She gives, almost endlessly, because she knows she has to. The miraculous thing is that most of the time it is not a chore; she enjoys doing it all because it is for the people she loves. She does it all, and smiles, and can keep going, because if these same people needed it, she would sacrifice her life for them for the sake of Allah. Because that is the strength God blessed her with simply for being a woman.

I'd love to hear your views on this topic. Please leave comments in the section below!

Jun 23, 2014

Time in the Kitchen - Part 2: Recipes

by Amal S

Part 1


Here are two recipes! These are two Persian recipes for all those who enjoy (or are open to trying) sweet dishes.

The first recipe is for a Persian dish called Shirin Polo, literally Sweet Rice.

As with most ‘traditional’ ethnic recipes, there are variations to this recipe you can find online – for example, some people will add sliced carrots, some people will not use raisins/sultanas. This recipe is not suitable for those who have nut allergies, unless of course you eliminate all nut ingredients from the recipe. Do not be put off from trying out this recipe by the many steps; it is actually quite an easy dish to make once you are familiar with it, and it is an intuitive recipe to follow.


· Basmati Rice
· Chicken
· Onions
· Butter
· Sliced Almonds (usually bought pre-packaged, though I suppose you could peel them and thinly slice them yourself)
· Sliced Pistachios (unsalted)
· Oranges (to make orange zest)
· Orange juice
· Honey
· Saffron (not essential)
· Salt
· Raisins (seedless)
· Sultanas (seedless, golden/green-coloured raisins)

The Chicken

1. Chop up your onions and chop up your chicken.
2. Add some oil to a pan
3. Fry the onions until golden in colour
4. Add the chicken to the pan. Add salt, pepper, and turmeric (and cumin and/or cinnamon if you like) to the chicken and stir. Add water to the pan and cover
5. Allow the chicken to cook (20-25 minutes)
6. Keep a cup of the broth remaining in the pan after the chicken is cooked and add saffron to it if you like

The Rice

1. I use a rice cooker, but if you are not using one or need a recipe on how to make Persian rice, you can Google it or go to : http://www.farsinet.com/farsieats/recipes/polow.html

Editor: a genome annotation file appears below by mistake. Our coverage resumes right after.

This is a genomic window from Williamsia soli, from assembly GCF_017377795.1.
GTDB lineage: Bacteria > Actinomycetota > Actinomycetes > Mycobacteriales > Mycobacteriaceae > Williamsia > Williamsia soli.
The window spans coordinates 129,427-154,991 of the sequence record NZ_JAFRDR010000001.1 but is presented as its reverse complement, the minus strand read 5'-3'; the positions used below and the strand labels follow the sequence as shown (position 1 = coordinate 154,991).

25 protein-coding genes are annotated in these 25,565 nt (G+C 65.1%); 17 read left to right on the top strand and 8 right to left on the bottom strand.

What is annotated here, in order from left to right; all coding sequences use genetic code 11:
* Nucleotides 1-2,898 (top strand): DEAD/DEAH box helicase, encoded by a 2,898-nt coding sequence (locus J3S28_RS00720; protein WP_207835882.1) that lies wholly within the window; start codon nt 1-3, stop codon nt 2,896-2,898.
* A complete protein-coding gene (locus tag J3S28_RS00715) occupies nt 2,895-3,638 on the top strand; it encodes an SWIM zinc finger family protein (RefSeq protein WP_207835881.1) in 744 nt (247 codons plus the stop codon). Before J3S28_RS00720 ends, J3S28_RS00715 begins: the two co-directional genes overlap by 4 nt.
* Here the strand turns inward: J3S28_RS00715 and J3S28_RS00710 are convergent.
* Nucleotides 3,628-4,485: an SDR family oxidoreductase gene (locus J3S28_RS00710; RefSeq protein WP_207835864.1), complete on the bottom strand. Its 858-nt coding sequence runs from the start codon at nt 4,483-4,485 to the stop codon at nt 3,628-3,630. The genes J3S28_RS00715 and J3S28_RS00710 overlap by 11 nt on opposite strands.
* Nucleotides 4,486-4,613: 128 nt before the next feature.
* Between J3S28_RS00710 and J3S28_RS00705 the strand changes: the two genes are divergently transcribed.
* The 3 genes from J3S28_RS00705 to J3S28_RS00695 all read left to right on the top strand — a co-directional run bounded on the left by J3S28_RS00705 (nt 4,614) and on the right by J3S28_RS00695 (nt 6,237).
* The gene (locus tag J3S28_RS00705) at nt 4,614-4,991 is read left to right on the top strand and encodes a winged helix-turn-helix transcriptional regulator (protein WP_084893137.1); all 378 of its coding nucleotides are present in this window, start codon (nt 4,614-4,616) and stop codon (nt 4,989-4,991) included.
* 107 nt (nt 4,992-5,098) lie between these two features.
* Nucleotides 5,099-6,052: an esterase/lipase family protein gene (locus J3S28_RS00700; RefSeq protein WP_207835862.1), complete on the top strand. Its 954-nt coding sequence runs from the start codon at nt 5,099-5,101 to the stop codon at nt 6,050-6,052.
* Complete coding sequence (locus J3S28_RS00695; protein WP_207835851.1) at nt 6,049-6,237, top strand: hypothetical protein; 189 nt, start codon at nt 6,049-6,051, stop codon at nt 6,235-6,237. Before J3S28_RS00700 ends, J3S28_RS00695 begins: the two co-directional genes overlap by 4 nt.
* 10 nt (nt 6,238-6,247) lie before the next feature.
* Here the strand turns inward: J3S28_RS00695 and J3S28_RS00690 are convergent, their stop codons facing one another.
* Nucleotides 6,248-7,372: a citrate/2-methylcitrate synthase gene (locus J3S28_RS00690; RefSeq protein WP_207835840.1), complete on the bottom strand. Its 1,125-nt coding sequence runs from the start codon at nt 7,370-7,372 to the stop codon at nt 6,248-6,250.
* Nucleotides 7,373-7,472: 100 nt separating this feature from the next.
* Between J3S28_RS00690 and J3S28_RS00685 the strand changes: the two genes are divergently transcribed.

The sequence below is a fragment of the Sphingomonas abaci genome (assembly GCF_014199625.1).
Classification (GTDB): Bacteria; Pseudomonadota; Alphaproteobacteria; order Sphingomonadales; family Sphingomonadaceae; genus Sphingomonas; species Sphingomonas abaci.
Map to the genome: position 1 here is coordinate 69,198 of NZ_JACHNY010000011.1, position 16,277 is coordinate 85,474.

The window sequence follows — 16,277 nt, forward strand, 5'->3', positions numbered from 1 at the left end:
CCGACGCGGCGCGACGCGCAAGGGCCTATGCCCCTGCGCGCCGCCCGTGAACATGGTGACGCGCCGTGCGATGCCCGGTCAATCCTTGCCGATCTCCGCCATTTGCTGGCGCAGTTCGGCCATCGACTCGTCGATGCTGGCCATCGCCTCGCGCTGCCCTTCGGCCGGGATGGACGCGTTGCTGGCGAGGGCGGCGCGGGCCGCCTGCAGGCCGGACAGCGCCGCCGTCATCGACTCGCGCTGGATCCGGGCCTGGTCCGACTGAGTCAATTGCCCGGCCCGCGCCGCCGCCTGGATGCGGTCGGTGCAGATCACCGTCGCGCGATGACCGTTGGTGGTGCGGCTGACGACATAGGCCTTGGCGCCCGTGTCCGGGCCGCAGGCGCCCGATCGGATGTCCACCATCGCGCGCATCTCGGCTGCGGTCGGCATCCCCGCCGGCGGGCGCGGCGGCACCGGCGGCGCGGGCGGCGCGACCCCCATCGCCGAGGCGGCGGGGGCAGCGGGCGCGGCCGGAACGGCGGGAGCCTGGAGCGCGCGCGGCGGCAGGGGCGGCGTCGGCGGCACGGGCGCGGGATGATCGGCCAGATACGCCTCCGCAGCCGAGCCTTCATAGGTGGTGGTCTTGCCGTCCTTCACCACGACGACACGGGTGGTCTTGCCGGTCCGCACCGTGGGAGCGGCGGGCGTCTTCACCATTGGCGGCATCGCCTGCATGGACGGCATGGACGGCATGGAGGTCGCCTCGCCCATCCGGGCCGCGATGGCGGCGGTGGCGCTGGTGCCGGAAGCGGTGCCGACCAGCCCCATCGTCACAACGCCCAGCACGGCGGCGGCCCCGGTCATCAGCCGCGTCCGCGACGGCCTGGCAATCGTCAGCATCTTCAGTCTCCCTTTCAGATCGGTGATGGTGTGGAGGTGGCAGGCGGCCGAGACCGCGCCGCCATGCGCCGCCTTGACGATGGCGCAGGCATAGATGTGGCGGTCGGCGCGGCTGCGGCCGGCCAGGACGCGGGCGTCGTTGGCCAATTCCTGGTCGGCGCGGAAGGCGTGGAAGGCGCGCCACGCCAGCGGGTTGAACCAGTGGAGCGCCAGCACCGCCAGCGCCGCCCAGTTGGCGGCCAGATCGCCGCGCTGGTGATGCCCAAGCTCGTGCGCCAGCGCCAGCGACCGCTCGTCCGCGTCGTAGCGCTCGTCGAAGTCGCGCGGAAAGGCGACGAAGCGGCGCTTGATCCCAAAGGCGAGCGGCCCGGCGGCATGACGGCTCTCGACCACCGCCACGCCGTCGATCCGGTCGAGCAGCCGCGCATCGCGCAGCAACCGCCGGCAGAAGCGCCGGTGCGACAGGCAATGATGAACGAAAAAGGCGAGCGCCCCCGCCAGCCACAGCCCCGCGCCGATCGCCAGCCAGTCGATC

2. You can either add some of the chicken broth at the beginning, or preferably after draining the rice so its flavour stays.

The Sweet Stuff

1. 10 minutes before the rice is done, you need to prepare the Sweet Stuff!
2. Peel oranges to create orange zest. Try to remove most of the white inner layer as it can have a bitter taste. If you like, you can boil the orange zest and then drain and rinse to make sure any bitter taste is removed – though I do not go through the trouble of doing this and there is so much sweetness already in this recipe. Chop/slice the orange zest into small pieces.
3. In a pan, add butter and set at a high temperature. Add the orange zest, almonds, pistachios, raisins, and sultanas to the pan. Add a splash (or more) of orange juice. Add 2 spoons of honey. Make sure to mix and stir, and decrease the temperature when it seems to be boiling. Cook for about 5-10 minutes, until the orange zest looks cooked but not too long so that the other ingredients do not burn.

Putting it all Together

1. After draining the rice, add a bit of chicken broth.
2. Add and mix the chicken into the rice or you can serve it on the side.
3. Add the sweet stuff mixture to the rice, gently but thoroughly mix it in and let it sit for a bit.
4. If you have extra sweet stuff, you can use it to sprinkle/decorate over the top of the rice.
5. There you go! Ready to eat! You can also serve with plain yogurt if you like.

The second sweet dish is called Adas Polo (Lentil Rice) with a twist (dates!)


· Basmati Rice
· Chicken
· Onions
· Salt
· Green/Brown Lentils
· Dates


1. Make your basmati rice and chicken as outlined in the previous recipe.
2. Boil some lentils until they are just slightly undercooked.
3. Add the lentils to the rice and mix.
4. Chop dates (removing the pit),add them into the rice and mix.
5. Cook until ready.
6. There you go! Ready to eat! You can also serve with plain yogurt if you like.

I'd love to hear your views on this topic. Please leave comments in the section below!


Jun 20, 2014

The Etiquette of Visiting Another Home

By Melody